Though class pictures can create nostalgia about our younger years, for one young boy his elementary class group picture caused his parents to become mortified by the lack of insensitivity shown to their son, and their outrage caught the attention of social media. Miles Ambridge is a 7-year-old boy who attends Herbert Spencer Elementary School in British Columbia, Canada. Miles has spinal muscular atrophy, which is a disorder that affects the spinal nerve cells; Miles is unable to walk, and uses a wheelchair to move about. In the class photograph, Miles is clearly separated from his classmates and can be seen leaning his body towards his classmates in order to be a part of the picture. When Miles’ parents saw the photograph, they wrote the British Columbia school asking for the photograph to be retaken. Though Miles did not seem to have been negatively affected by the blatant act of insensitivity that occurred, his parents were not pleased with how their son was treated.
When I heard about this story, it broke my heart. I remember my teachers, teacher assistants, and personal aides ensuring that I felt equal and as important as my able-bodied elementary school classmates. I played on the jungle gym and other fun contraptions on the playground, went on class field trips, and participated in almost every school program/event offered. I never felt “different,” even though I knew that I was in a wheelchair and had to do physical therapy during school hours.
The fact that the teacher, the photographer, and other adults who may have been present, condoned (by “condoned,” I am referring to the adults’ inaction and/or lack of awareness about how Miles’ placement would be perceived) what took place truly disturbed me. It caused me to ponder how we view students, who will eventually become adults, with disabilities. Do such actions of insensitivity and lack of awareness cause students with disabilities to realize that they are different? When the “innocence of differences” veil is removed in this manner, how does that affect one’s self-esteem about who and what they are? Miles is fortunate to have such proactive parents, but what about children whose parents are hesitant to make waves and demand equal treatment? What can be learned from this incident about how we treat students and adults with disabilities, and how such actions and attitudes can affect one’s psyche and sense of self-worth?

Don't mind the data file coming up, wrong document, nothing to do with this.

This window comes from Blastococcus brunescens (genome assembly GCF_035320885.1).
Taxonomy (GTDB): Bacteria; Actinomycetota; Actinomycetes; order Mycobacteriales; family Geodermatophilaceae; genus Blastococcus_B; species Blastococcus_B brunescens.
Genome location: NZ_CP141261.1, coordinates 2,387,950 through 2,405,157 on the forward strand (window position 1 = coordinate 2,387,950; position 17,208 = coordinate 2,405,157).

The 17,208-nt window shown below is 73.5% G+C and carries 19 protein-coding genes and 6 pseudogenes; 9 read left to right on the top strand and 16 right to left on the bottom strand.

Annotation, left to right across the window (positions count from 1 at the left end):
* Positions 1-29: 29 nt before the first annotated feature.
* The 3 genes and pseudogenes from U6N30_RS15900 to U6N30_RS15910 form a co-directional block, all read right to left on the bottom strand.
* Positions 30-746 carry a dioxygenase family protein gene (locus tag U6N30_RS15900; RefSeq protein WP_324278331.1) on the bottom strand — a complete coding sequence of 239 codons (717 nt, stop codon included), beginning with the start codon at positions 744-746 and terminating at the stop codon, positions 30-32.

The Today Show released Thursday morning the new class picture that shows Miles sitting with his classmates, with a big smile on his face. The picture made me smile, knowing that a wrong has been corrected, but how many more “Miles'” must there be before we truly become a society of inclusion and empowerment for all people, despite ability?
This story can be seen as an example of ableism, which is the discrimination and prejudice of individuals with disabilities. Though this particular story took place in Canada, ableism is practiced here in America, and other parts of the world. Despite the fact that we have the Americans with Disabilities Act (ADA) and other policies that are suppose to create an equal playing field for people with disabilities to enhance their quality of life, these policies do not always prevent individuals from displaying offensive behaviors or voicing inappropriate opinions about people with disabilities. More has to be done to ensure that our students are being treated fairly and have access to adequate resources in their schools, and that adults are able to pursue their dreams without fearing that their disability will hinder their efforts towards independence and self-sufficiency.
Being disabled should not mean being disqualified from having access to every aspect of life.
(Featured photo: Courtesy of the Today Show.)